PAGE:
Qatar cri­sis redraws red lines and frays Gulf ties

Kuwait Times - - FRONT PAGE -

It’s early morn­ing at a fish­ing port in Dubai. A group of mostly re­tired fish­er­men are play­ing cards, eat­ing dates and drink­ing cof­fee at the port’s ma­jlis, a tra­di­tional meet­ing space. Here, the Emi­rati fish­er­men say they aren’t too wor­ried about the po­lit­i­cal fall­out with Qatar that’s gripped the re­gion since early June, when Saudi Ara­bia, the United Arab Emi­rates, Bahrain and Egypt cut ties with the small Gulf state, ac­cus­ing it of sup­port­ing ex­trem­ists. “When it comes to politics, it’s not our busi­ness,” Thani Obeid said. “If ev­ery­one walks around say­ing their opin­ion there will be chaos.”

Obeid, 65, and Salem Jo­maa, 70, say they have faith in the “wis­dom” of the re­gion’s rulers be­cause “we are one fam­ily”. “The Gulf is one home. From Saudi Ara­bia to Ras Al-Khaimah (in the UAE) to Oman. We are all broth­ers, cousins, friends,” Jo­maa said. “We are all Mus­lims.” Cen­turies-old ties that bind fam­i­lies to tribes and tribes to rul­ing sheikhs un­der­pin the Ara­bian Penin­sula, but that kin­ship is now un­der strain.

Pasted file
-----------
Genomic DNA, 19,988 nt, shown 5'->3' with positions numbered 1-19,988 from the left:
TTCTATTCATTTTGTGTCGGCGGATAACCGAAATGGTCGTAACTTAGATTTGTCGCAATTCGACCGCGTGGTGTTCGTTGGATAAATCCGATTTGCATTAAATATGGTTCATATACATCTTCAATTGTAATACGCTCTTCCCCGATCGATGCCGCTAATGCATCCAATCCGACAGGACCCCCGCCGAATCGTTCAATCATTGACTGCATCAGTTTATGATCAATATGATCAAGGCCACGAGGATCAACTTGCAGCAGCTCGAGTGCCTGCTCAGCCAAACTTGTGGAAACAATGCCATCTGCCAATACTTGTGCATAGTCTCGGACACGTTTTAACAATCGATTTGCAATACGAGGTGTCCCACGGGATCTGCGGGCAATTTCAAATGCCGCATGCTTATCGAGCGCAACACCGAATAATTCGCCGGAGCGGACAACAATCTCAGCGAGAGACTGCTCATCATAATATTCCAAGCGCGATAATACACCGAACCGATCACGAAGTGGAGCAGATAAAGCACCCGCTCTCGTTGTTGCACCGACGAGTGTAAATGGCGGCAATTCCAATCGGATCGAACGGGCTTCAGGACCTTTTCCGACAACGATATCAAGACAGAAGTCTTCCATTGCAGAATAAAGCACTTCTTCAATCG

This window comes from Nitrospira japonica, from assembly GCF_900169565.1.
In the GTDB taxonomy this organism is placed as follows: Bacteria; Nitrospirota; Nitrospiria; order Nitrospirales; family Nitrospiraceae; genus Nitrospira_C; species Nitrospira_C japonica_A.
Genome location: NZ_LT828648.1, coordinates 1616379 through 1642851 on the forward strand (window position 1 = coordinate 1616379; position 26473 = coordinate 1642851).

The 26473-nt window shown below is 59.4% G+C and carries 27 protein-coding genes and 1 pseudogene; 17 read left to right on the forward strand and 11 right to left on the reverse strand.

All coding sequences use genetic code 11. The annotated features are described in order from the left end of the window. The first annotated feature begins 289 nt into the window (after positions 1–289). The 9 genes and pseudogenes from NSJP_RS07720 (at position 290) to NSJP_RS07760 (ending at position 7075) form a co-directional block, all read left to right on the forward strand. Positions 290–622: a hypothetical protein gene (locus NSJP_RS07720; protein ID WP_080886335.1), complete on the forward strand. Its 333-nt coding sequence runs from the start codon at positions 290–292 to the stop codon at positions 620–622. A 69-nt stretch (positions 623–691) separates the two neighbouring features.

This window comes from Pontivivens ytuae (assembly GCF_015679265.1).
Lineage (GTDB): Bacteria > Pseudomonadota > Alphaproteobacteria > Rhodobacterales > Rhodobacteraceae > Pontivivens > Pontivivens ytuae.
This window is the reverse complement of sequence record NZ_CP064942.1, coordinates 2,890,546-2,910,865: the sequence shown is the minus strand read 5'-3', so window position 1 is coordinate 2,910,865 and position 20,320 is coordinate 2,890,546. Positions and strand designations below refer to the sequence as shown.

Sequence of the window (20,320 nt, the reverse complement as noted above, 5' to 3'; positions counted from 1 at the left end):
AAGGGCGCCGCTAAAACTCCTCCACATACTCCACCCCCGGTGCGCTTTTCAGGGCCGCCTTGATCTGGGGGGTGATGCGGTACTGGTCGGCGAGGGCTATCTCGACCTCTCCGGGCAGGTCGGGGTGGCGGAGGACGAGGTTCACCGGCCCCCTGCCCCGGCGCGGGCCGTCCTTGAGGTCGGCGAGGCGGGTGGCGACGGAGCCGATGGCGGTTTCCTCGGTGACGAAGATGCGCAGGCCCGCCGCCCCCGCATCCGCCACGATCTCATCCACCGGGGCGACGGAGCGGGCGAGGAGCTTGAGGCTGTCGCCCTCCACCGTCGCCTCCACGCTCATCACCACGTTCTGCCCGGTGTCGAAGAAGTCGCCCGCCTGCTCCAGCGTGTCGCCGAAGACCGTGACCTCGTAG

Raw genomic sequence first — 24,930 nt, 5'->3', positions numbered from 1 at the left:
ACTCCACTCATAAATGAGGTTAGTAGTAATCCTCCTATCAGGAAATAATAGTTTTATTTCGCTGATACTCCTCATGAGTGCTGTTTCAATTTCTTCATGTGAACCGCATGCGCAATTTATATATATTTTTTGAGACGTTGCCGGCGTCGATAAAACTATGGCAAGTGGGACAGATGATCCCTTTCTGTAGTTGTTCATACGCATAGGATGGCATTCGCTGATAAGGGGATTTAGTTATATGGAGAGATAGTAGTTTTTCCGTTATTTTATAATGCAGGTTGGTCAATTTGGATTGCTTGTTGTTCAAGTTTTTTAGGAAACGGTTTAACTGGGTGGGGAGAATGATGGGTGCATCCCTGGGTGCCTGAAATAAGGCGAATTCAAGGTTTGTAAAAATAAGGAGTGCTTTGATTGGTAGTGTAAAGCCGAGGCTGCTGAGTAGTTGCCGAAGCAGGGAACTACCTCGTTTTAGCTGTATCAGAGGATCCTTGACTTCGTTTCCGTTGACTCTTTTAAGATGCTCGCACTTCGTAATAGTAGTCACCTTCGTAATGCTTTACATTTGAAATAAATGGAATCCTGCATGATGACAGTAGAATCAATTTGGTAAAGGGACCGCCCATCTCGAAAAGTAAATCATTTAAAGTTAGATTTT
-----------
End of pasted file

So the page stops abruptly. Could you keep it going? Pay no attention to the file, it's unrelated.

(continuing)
The cri­sis has also up­ended some red lines, mak­ing what was once il­le­gal now le­gal, and vice-versa. Chief among them was an un­der­stand­ing - en­shrined in tra­di­tion and govern­ment en­forced - that crit­i­cism of an­other Gulf country or its es­teemed ruler could lead to au­to­matic im­pris­on­ment and hefty fines. Af­ter the row erupted June 5, those rules changed. Saudi Ara­bia, the UAE and Bahrain warned in­stead that any­one who sym­pa­thizes with Qatar or crit­i­cizes the mea­sures taken against it would be im­pris­oned and fined.